China's box office increased by 50% to $180m in 2004,according to figures from the country's State Administration of Radio, Film andTelevision (SARFT). The figure far surpasses industry estimates of 30% growth.

Although US imports had a good year, local productions werethe clear winners, accounting for 55% of total box office compared with about50% the previous year.

The three biggest films were all classified as localproductions (technically all three were Hong Kong-China co-productions) andleft US blockbusters trailing far behind. Hong Kong director Stephen Chow's Kung-FuHustle took the top slot with $20.3m followed by two films from mainlanddirectors - Zhang Yimou's House Of Flying Daggers with $18.5m and FengXiaogang's A World Without Thieves with $13.3m.

A clutch of US films also performed well. Lord Of TheRings: The Return Of The King took just over $10m, followed by The DayAfter Tomorrow ($10m), Troy ($8m) and Spider-Man 2 ($6m).

The figures are encouraging for a market with a piracy rateestimated at 95%.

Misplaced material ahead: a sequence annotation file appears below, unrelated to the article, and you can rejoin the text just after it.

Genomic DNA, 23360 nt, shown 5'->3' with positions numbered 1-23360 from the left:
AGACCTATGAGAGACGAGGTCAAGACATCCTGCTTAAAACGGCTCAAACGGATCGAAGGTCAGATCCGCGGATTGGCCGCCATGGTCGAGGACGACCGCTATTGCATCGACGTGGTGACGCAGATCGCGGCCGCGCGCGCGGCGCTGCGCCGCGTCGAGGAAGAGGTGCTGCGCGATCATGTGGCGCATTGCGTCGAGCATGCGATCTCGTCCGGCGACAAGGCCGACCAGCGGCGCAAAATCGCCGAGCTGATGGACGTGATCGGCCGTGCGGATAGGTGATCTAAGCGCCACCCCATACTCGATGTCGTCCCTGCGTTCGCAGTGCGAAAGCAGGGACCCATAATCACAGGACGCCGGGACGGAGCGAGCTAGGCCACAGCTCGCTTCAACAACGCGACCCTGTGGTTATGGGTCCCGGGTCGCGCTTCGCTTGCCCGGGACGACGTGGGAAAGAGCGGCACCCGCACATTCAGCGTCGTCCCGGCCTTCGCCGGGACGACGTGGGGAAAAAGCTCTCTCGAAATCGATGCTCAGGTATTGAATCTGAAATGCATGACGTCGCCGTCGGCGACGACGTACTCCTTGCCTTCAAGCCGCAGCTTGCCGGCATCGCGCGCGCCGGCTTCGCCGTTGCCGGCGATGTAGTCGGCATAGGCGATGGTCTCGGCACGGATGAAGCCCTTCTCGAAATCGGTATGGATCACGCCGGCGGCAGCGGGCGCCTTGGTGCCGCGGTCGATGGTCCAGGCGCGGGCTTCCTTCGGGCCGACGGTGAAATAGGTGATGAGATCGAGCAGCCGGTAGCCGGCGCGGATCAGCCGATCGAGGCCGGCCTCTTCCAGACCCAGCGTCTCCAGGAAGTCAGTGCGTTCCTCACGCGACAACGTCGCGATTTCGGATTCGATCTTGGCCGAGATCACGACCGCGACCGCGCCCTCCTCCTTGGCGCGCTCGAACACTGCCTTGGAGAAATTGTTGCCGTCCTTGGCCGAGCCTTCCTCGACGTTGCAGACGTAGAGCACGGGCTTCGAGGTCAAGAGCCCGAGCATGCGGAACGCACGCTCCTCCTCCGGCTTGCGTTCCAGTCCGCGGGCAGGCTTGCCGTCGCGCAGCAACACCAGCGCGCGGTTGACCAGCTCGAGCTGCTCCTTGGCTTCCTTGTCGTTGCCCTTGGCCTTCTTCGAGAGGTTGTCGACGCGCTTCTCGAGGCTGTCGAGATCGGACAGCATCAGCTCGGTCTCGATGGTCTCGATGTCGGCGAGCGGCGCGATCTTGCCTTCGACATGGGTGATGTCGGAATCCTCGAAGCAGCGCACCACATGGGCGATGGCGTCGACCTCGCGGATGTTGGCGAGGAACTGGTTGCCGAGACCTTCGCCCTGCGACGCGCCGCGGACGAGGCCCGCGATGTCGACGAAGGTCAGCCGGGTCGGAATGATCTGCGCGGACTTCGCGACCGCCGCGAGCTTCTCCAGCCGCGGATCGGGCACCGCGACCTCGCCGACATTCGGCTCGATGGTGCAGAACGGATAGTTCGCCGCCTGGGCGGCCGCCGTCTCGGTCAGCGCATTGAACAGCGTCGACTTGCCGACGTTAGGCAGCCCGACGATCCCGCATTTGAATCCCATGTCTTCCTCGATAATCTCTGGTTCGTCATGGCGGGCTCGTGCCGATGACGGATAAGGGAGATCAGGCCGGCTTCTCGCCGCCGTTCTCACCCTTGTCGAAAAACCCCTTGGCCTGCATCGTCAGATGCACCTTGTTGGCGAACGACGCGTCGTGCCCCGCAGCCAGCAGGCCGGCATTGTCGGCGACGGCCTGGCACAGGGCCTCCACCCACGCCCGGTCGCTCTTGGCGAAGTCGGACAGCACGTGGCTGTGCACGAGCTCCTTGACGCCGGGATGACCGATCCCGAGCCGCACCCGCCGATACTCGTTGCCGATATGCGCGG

Not surprisingly, local exhibitors are feeling bullish."Chinese people currently spend an average of $0.10 (RMB 0.8) at the cinemaeach year. If this grows to just $1.25, we are looking at more than a tenfoldincrease in revenues," said Ren Zhonglun, president of the Shanghai Film Groupwhich operates China's biggest cinema chain, the Shanghai United Circuit (SUC).

It appears that 2004 was the year in which the marketfinally started to benefit from an increase in private investment, both foreignand domestic, in exhibition infrastructure following the loosening of statecontrols.

For a full analysis of China's box office in 2004, see thisweek's edition of Screen International.